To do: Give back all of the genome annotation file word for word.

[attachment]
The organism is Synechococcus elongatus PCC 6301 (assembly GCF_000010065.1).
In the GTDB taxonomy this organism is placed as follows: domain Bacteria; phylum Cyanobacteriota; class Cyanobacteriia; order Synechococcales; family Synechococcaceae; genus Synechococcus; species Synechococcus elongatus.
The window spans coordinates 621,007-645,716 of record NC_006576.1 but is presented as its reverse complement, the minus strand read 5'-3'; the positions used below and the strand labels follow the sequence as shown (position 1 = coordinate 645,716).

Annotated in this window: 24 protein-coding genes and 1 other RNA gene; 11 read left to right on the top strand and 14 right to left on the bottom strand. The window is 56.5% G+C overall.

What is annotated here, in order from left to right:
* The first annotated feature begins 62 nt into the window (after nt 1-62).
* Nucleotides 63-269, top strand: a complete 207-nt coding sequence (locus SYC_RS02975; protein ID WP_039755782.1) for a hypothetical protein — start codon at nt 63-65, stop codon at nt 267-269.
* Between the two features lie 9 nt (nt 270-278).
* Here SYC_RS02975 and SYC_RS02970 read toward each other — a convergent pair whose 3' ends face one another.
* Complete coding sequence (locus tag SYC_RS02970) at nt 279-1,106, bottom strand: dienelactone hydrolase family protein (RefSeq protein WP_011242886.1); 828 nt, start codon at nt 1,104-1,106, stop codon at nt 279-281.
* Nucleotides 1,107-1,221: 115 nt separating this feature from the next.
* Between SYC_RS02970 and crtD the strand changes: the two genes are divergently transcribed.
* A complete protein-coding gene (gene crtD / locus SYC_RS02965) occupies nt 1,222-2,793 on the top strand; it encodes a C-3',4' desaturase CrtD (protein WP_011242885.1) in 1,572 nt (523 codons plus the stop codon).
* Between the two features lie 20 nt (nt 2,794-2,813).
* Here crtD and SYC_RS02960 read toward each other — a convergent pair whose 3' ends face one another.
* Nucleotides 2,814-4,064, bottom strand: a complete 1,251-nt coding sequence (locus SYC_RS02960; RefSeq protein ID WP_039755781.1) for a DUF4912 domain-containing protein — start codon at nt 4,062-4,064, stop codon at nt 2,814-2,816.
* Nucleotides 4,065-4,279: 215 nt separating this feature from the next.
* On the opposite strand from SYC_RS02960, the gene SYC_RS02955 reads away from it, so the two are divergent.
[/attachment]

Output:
The organism is Synechococcus elongatus PCC 6301 (assembly GCF_000010065.1).
In the GTDB taxonomy this organism is placed as follows: domain Bacteria; phylum Cyanobacteriota; class Cyanobacteriia; order Synechococcales; family Synechococcaceae; genus Synechococcus; species Synechococcus elongatus.
The window spans coordinates 621,007-645,716 of record NC_006576.1 but is presented as its reverse complement, the minus strand read 5'-3'; the positions used below and the strand labels follow the sequence as shown (position 1 = coordinate 645,716).

Annotated in this window: 24 protein-coding genes and 1 other RNA gene; 11 read left to right on the top strand and 14 right to left on the bottom strand. The window is 56.5% G+C overall.

What is annotated here, in order from left to right:
* The first annotated feature begins 62 nt into the window (after nt 1-62).
* Nucleotides 63-269, top strand: a complete 207-nt coding sequence (locus SYC_RS02975; protein ID WP_039755782.1) for a hypothetical protein — start codon at nt 63-65, stop codon at nt 267-269.
* Between the two features lie 9 nt (nt 270-278).
* Here SYC_RS02975 and SYC_RS02970 read toward each other — a convergent pair whose 3' ends face one another.
* Complete coding sequence (locus tag SYC_RS02970) at nt 279-1,106, bottom strand: dienelactone hydrolase family protein (RefSeq protein WP_011242886.1); 828 nt, start codon at nt 1,104-1,106, stop codon at nt 279-281.
* Nucleotides 1,107-1,221: 115 nt separating this feature from the next.
* Between SYC_RS02970 and crtD the strand changes: the two genes are divergently transcribed.
* A complete protein-coding gene (gene crtD / locus SYC_RS02965) occupies nt 1,222-2,793 on the top strand; it encodes a C-3',4' desaturase CrtD (protein WP_011242885.1) in 1,572 nt (523 codons plus the stop codon).
* Between the two features lie 20 nt (nt 2,794-2,813).
* Here crtD and SYC_RS02960 read toward each other — a convergent pair whose 3' ends face one another.
* Nucleotides 2,814-4,064, bottom strand: a complete 1,251-nt coding sequence (locus SYC_RS02960; RefSeq protein ID WP_039755781.1) for a DUF4912 domain-containing protein — start codon at nt 4,062-4,064, stop codon at nt 2,814-2,816.
* Nucleotides 4,065-4,279: 215 nt separating this feature from the next.
* On the opposite strand from SYC_RS02960, the gene SYC_RS02955 reads away from it, so the two are divergent.